ISSN 2050-5337 - ISSUE 5

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Dr Marilyn Fryer

Dr Marilyn Fryer

Marilyn is a Director of the Creativity Centre UK Ltd, and Chief Executive of the Creativity Centre Educational Trust - a voluntary role. A chartered psychologist and author, her work has been presented and published internationally.

Marilyn enjoys talking about creativity education in the UK. This was the theme of her keynote presentations at the Annual Meeting of the Japanese Association of Educational Psychology in Shizuoka, Japan; the Torrance Lecture Series, Athens, Georgia; and the International Forum on Creativity at the opening of the Nobel Prize Centennial Exhibition in Kuala Lumpur where she was also a panel member for Forging the Creative Agenda for Malaysia. Marilyn has also undertaken consultancy on the development of creativity for various government bodies in the UK and overseas.

Before co-founding the Creativity Centre with Caroline, Marilyn spent much of her career in the university sector undertaking research and teaching creativity education, developmental and cognitive psychology. At Leeds Metropolitan University, where she was Reader in Psychology, she set up the cross-university Centre for Innovation and Creativity (CIC) as well as devising and delivering a series of undergraduate and postgraduate courses in applied creativity, supervising research and undertaking her own research into creativity in education.

One of the things Marilyn most enjoys is meeting people from all over the world and collaborating with them to create publications and learning resources in the area of creativity and human development, which is one reason why she enjoys being an editor of this journal.

Monday, 07 November 2016 22:36

Anglo-Japanese Collaborations

This special issue of Japanese papers, guest edited by Emeritus Professor, Dr Kenichi Yumino, is the latest of a series of collaborations between our Japanese colleagues and ourselves. This began in 2001 when I was commissioned by a government body to evaluate programmes internationally which were designed to develop creativity, with a particular emphasis on certain countries and this included Japan. My investigations led me to Professor Yumino who provided me with some really helpful information.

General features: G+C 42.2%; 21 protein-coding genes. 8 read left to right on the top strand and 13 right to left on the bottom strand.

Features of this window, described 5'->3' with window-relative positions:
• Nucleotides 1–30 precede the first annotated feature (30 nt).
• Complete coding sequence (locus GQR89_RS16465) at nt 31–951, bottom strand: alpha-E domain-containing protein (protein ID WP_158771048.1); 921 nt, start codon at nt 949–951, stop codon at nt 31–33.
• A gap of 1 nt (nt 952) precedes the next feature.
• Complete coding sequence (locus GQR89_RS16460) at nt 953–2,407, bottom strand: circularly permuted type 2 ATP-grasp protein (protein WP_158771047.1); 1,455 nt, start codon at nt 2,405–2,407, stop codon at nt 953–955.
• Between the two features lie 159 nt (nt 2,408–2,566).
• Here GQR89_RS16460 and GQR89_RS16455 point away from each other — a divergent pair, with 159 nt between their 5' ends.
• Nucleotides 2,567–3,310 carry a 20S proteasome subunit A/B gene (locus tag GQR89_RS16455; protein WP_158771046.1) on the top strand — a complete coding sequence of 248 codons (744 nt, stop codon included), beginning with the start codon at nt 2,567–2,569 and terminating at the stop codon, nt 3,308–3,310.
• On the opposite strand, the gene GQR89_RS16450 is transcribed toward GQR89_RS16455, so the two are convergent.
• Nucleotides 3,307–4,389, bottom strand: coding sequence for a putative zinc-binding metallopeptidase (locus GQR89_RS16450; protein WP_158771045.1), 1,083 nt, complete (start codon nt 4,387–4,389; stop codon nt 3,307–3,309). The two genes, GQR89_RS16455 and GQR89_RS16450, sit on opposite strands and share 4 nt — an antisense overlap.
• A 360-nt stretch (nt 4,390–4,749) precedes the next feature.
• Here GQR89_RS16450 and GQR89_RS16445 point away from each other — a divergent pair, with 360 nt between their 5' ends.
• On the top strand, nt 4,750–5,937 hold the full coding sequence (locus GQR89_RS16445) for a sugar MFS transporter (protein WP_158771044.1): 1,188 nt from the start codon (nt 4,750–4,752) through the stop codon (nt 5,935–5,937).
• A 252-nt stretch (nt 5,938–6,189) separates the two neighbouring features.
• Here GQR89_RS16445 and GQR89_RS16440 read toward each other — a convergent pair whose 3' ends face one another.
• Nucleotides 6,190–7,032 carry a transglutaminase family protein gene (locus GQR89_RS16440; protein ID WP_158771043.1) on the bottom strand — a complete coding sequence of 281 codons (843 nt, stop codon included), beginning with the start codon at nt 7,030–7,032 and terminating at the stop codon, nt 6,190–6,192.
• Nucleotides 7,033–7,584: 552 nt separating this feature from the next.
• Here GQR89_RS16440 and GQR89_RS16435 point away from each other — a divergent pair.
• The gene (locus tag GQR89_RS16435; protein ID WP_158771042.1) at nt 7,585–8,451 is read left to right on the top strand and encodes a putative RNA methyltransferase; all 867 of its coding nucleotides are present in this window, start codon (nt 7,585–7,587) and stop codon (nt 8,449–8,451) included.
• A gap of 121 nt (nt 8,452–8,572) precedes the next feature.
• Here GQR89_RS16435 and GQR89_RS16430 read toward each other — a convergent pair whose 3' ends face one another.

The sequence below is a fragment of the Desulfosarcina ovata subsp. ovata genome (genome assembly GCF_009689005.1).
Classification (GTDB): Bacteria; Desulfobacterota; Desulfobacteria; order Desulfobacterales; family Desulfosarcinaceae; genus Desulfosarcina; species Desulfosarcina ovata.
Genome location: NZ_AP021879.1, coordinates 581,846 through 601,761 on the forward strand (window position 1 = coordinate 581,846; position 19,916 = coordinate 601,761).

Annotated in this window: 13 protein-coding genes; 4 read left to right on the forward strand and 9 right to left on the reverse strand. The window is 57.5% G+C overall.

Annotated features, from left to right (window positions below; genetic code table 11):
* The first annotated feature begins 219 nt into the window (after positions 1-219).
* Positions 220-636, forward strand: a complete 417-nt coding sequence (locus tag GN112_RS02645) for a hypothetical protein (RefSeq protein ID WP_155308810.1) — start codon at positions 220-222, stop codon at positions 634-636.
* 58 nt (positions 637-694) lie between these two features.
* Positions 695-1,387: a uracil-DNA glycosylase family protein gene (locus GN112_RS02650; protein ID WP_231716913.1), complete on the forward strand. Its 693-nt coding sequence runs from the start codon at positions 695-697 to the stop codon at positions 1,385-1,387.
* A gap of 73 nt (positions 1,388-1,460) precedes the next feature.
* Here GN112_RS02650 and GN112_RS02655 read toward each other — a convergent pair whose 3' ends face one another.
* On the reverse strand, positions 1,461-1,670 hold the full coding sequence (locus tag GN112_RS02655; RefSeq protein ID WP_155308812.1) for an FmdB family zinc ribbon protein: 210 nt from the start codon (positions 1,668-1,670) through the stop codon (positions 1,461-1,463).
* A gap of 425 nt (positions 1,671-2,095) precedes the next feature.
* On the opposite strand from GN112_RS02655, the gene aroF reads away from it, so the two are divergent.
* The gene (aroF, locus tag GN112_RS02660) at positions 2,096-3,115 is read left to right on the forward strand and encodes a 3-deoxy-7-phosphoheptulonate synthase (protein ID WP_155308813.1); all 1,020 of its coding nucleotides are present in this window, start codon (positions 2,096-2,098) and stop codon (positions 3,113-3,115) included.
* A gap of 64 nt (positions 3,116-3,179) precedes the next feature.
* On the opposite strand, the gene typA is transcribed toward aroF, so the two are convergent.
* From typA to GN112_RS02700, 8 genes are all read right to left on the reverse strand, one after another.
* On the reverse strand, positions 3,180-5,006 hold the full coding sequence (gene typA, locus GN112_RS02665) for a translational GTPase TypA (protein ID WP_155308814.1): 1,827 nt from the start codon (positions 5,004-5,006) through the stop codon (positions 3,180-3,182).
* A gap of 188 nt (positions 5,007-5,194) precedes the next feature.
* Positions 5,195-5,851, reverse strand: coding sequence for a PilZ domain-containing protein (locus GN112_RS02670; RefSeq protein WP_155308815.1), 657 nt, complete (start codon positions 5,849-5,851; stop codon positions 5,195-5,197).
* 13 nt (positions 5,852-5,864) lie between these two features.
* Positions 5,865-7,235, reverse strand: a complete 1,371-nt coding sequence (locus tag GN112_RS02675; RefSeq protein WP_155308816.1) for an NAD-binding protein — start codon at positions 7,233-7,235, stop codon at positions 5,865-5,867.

In 2002, he took part in our Creativity & Cultural Diversity international conference and then contributed to our internationally-authored book of the same name. Over the years, I became increasingly intrigued by Japanese methods of creative problem solving, especially KJ Ho, and when I was invited to talk about Creativity Education in the UK at the annual conference of the Japanese Association of Educational Psychology in Shizuoka, I was glad of the opportunity to learn more about KJ Ho, especially as it was little known outside Japan.

Following my visit to Japan, some of our distinguished Japanese colleagues, who had learned KJ Ho from its originator, Professor Jiro Kawakita, kindly offered to run a KJ Ho workshop for our charity in Leeds. This was the first such workshop to be held in English and outside Japan and was very well received by delegates from across Europe. We then introduced Creative Scotland to this opportunity and they held similar events.

More recently, Dr Toshio Nomura, in collaboration with Caroline Fryer Bolingbroke, has delivered a KJ Ho project for Torbay Hi Tech Forum. The Hi Tech sector is an important and thriving part of our local economy. This project was sponsored by the Great Britain Sasakawa Foundation (GBSF), Torbay Development Agency, South Devon College and Spirent Communications Inc.

Briefly this project explored the Innovation Potential of the Hi Tech Forum and this was the first such KJ Ho project in England. Torbay Development Agency confirmed that the recommendations of this working party would be implemented and, just as important, we and the other participants now have a good understanding of the KJ Ho process which is informing our work and we thank our Japanese colleagues for making this possible. GBSF have also sponsored subscriptions to our e-journal for a number of Japanese universities, and we thank them for this.

Our Anglo-Japanese collaborations are continuing. This includes our collaboration with Chika Yamamoto of Tokoha University who is currently undertaking a comparative investigation into the employment of early years’ staff in Japan and the UK. We are looking forward to being involved in continuuing Anglo-Japanese collaborations in the field of creativity and human development.

Monday, 07 November 2016 22:32

Creativity in Japan - an introduction

We are delighted to showcase a series of articles by our esteemed Japanese colleagues which provide a valuable insight into creativity development in Japan, guest edited by Emeritus Professor Dr Kenichi Yumino. This includes a fascinating account of creativity at the Sony Corporation, how to rapidly generate a wealth of creative ideas, the role played by serendipity in creativity, and actions currently being taken to augment creative production in the Japanese workplace, higher education and in Japanese schools.
Complementing this series, is an article on the popular Japanese KJ Ho (method) of creative problem solving by Professor Dr Toshio Nomura and we thank him and the Great Britain Sasakawa Foundation (GBSF) for supporting this special series of articles.
You may also be interested in a related article by artist, Alex Devereux, whose recent visit to Japan is inspiring his work.